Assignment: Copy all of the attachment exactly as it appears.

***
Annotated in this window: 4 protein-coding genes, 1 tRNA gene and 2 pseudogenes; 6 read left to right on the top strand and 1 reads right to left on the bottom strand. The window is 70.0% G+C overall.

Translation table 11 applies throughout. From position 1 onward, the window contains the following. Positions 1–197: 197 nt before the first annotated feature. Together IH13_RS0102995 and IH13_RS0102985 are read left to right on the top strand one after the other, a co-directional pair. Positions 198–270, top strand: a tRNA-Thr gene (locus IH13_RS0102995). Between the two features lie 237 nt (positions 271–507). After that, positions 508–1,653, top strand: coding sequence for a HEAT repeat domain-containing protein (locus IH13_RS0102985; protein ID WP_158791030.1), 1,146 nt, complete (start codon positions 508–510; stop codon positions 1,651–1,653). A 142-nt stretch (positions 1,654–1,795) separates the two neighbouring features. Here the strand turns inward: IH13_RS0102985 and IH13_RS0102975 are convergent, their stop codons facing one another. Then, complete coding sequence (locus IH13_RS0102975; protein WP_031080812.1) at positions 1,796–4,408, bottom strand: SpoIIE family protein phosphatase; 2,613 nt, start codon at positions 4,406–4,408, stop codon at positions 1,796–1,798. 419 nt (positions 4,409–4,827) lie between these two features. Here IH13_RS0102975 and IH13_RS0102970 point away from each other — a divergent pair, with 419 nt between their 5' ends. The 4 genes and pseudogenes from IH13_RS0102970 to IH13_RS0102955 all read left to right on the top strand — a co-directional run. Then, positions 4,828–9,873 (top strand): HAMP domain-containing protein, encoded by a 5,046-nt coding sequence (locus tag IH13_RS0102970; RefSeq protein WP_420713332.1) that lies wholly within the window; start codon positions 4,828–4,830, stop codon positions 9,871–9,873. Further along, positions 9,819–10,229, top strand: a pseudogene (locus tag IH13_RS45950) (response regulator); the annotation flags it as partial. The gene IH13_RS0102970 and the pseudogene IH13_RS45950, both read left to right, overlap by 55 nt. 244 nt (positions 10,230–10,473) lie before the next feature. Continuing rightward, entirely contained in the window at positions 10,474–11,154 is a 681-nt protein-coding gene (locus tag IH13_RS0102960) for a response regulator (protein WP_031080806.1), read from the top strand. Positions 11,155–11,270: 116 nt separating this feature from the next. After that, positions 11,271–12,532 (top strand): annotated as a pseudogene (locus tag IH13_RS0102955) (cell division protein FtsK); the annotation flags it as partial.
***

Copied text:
Annotated in this window: 4 protein-coding genes, 1 tRNA gene and 2 pseudogenes; 6 read left to right on the top strand and 1 reads right to left on the bottom strand. The window is 70.0% G+C overall.

Translation table 11 applies throughout. From position 1 onward, the window contains the following. Positions 1–197: 197 nt before the first annotated feature. Together IH13_RS0102995 and IH13_RS0102985 are read left to right on the top strand one after the other, a co-directional pair. Positions 198–270, top strand: a tRNA-Thr gene (locus IH13_RS0102995). Between the two features lie 237 nt (positions 271–507). After that, positions 508–1,653, top strand: coding sequence for a HEAT repeat domain-containing protein (locus IH13_RS0102985; protein ID WP_158791030.1), 1,146 nt, complete (start codon positions 508–510; stop codon positions 1,651–1,653). A 142-nt stretch (positions 1,654–1,795) separates the two neighbouring features. Here the strand turns inward: IH13_RS0102985 and IH13_RS0102975 are convergent, their stop codons facing one another. Then, complete coding sequence (locus IH13_RS0102975; protein WP_031080812.1) at positions 1,796–4,408, bottom strand: SpoIIE family protein phosphatase; 2,613 nt, start codon at positions 4,406–4,408, stop codon at positions 1,796–1,798. 419 nt (positions 4,409–4,827) lie between these two features. Here IH13_RS0102975 and IH13_RS0102970 point away from each other — a divergent pair, with 419 nt between their 5' ends. The 4 genes and pseudogenes from IH13_RS0102970 to IH13_RS0102955 all read left to right on the top strand — a co-directional run. Then, positions 4,828–9,873 (top strand): HAMP domain-containing protein, encoded by a 5,046-nt coding sequence (locus tag IH13_RS0102970; RefSeq protein WP_420713332.1) that lies wholly within the window; start codon positions 4,828–4,830, stop codon positions 9,871–9,873. Further along, positions 9,819–10,229, top strand: a pseudogene (locus tag IH13_RS45950) (response regulator); the annotation flags it as partial. The gene IH13_RS0102970 and the pseudogene IH13_RS45950, both read left to right, overlap by 55 nt. 244 nt (positions 10,230–10,473) lie before the next feature. Continuing rightward, entirely contained in the window at positions 10,474–11,154 is a 681-nt protein-coding gene (locus tag IH13_RS0102960) for a response regulator (protein WP_031080806.1), read from the top strand. Positions 11,155–11,270: 116 nt separating this feature from the next. After that, positions 11,271–12,532 (top strand): annotated as a pseudogene (locus tag IH13_RS0102955) (cell division protein FtsK); the annotation flags it as partial.